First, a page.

This is where outreach is important to help people and society change their vision about the world, locally and globally. Representations and symbols play an important role in this process, and so do art and fashion, which can be used to develop the necessary « overview » perception.

Reunion regional flag – The beaming Volcano.

It is easier to think about orbits and planetary issues when you hold and move and turn around a globe in your hand, a 3D paper representation of Planet Earth (Fig. 2.), than when you look at the usual flat planisphere world map, a misleading representation. Some five thousand paper globe kits have been distributed and built at a science fair, in schools and in many personal encounters since the end of 2014. It is strange to see how many people, when given the flat 2D piece of cardboard, need a few minutes of thinking before they understand that it can be made into a 3D quasi-globe. But when they do, their understanding of the world and of their place in the world changes dramatically, and they can start thinking of spacefaring as a reality, no longer a dream or a fairy tale.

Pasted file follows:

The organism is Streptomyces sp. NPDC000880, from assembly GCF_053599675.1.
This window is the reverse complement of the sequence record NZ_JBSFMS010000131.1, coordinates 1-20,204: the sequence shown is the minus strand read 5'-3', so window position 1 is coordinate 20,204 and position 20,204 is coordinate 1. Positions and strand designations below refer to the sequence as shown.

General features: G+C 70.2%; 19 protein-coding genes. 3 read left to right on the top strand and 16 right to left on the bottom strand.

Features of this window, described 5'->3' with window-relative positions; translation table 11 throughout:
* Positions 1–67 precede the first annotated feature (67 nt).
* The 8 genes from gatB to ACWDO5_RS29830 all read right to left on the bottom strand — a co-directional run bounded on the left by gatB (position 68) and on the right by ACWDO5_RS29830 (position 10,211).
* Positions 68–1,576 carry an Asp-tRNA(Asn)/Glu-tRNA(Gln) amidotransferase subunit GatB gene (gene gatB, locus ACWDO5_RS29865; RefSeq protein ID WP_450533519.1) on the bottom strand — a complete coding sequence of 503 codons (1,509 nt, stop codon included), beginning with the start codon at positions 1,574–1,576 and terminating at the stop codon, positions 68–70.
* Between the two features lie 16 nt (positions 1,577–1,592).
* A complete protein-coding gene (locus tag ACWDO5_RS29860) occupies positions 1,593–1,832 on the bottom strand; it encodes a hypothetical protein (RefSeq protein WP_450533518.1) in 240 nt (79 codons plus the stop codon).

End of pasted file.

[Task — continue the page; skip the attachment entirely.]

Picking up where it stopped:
The design and fashion Reunionnese company Pardon International has over some twenty past years greatly contributed to challenge and change minds about many social issues though collections of very innovative, and sometimes somewhat provocative T-Shirts. This is probably one of the privileged paths to bring about a political and economic awareness of the importance of regional space activities, of developing « New Space » business and building tools for 3D futures, turning Pierrefonds Airport into Reunion Spaceport.

The regional flag of Reunion Island features a flaming volcano and blue skies, and a series of beams, symbols of a population that has come from the whole world and that is turned to the whole world.

We would like to imagine that the central beam is a symbol for access to space with the Reunion Pierrefonds Spaceport.

Guy Pignolet